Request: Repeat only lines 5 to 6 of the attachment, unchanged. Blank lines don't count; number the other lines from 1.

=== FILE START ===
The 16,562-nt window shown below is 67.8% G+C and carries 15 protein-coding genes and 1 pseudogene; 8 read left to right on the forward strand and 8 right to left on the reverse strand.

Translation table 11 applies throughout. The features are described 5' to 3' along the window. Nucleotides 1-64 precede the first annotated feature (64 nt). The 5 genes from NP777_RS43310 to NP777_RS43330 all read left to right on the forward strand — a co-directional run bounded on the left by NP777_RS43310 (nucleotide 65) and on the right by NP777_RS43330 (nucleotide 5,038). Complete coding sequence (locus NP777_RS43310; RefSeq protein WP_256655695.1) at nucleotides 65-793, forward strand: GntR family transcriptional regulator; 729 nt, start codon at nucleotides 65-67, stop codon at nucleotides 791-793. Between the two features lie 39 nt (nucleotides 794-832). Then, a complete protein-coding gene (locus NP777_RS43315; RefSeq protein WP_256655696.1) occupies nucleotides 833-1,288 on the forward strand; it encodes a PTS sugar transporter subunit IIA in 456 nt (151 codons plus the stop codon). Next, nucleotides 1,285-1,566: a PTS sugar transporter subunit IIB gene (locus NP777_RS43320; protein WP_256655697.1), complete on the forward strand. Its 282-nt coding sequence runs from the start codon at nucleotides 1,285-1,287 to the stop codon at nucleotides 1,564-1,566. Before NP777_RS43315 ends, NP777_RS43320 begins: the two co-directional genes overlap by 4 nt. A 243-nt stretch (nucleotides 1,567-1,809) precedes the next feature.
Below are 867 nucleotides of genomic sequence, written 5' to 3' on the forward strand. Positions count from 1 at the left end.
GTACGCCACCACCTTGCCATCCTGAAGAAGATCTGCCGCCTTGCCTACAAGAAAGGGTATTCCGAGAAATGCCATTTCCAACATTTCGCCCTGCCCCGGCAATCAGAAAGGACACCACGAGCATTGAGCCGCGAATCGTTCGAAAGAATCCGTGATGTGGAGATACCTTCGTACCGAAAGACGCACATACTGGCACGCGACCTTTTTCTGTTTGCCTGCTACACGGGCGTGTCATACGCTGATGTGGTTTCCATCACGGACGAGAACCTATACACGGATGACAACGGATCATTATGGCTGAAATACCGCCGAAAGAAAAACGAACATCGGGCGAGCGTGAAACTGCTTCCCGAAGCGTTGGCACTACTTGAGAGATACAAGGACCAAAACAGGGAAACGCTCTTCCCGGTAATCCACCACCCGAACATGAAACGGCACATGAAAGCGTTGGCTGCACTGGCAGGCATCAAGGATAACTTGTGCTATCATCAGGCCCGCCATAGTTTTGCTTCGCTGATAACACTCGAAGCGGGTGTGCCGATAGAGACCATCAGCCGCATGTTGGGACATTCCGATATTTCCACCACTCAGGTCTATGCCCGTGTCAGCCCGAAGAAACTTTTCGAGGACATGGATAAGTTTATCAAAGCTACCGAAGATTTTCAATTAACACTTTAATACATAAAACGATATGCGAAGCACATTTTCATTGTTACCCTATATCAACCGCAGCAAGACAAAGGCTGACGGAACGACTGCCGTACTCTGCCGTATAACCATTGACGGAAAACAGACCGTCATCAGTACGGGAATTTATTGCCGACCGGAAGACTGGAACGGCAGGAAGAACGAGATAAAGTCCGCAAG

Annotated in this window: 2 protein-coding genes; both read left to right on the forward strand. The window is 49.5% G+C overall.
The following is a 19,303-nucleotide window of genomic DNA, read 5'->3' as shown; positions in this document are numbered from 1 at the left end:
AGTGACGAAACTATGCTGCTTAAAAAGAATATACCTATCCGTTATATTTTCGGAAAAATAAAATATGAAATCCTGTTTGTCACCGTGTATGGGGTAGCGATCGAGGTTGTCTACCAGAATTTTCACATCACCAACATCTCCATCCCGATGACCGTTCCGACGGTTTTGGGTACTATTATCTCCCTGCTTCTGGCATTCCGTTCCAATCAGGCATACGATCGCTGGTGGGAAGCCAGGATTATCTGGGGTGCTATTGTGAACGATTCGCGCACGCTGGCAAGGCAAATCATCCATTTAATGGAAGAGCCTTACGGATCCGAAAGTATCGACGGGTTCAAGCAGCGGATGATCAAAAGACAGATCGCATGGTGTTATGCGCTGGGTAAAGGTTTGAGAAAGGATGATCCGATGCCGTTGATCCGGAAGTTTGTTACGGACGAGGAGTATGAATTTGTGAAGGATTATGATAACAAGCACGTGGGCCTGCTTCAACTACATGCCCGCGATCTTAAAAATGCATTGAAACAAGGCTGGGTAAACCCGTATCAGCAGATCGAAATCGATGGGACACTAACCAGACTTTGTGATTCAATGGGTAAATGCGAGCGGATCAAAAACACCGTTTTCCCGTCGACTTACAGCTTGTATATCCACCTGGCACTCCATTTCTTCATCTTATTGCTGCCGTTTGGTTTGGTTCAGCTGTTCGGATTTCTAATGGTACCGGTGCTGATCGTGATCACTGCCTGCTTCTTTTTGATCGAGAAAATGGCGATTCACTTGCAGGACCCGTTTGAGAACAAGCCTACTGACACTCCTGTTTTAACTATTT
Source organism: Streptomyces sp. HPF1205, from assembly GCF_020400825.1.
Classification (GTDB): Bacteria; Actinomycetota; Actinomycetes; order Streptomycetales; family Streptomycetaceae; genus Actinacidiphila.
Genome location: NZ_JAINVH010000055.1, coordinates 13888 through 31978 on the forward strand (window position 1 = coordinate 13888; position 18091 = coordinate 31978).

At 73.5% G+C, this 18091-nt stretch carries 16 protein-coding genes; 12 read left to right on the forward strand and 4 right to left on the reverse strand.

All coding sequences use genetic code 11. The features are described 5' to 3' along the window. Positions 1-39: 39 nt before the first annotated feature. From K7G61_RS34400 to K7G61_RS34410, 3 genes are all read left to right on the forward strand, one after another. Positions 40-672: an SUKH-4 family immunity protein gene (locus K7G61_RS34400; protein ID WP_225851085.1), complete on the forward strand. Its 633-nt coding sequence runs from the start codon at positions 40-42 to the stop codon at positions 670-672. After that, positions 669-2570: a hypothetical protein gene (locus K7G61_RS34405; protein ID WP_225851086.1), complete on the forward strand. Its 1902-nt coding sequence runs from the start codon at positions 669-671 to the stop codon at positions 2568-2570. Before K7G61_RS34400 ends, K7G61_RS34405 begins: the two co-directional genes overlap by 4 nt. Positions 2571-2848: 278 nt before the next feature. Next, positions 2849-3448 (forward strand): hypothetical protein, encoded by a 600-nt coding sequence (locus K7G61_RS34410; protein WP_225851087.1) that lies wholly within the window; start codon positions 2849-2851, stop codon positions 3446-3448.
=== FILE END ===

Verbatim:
Annotated in this window: 2 protein-coding genes; both read left to right on the forward strand. The window is 49.5% G+C overall.
The following is a 19,303-nucleotide window of genomic DNA, read 5'->3' as shown; positions in this document are numbered from 1 at the left end: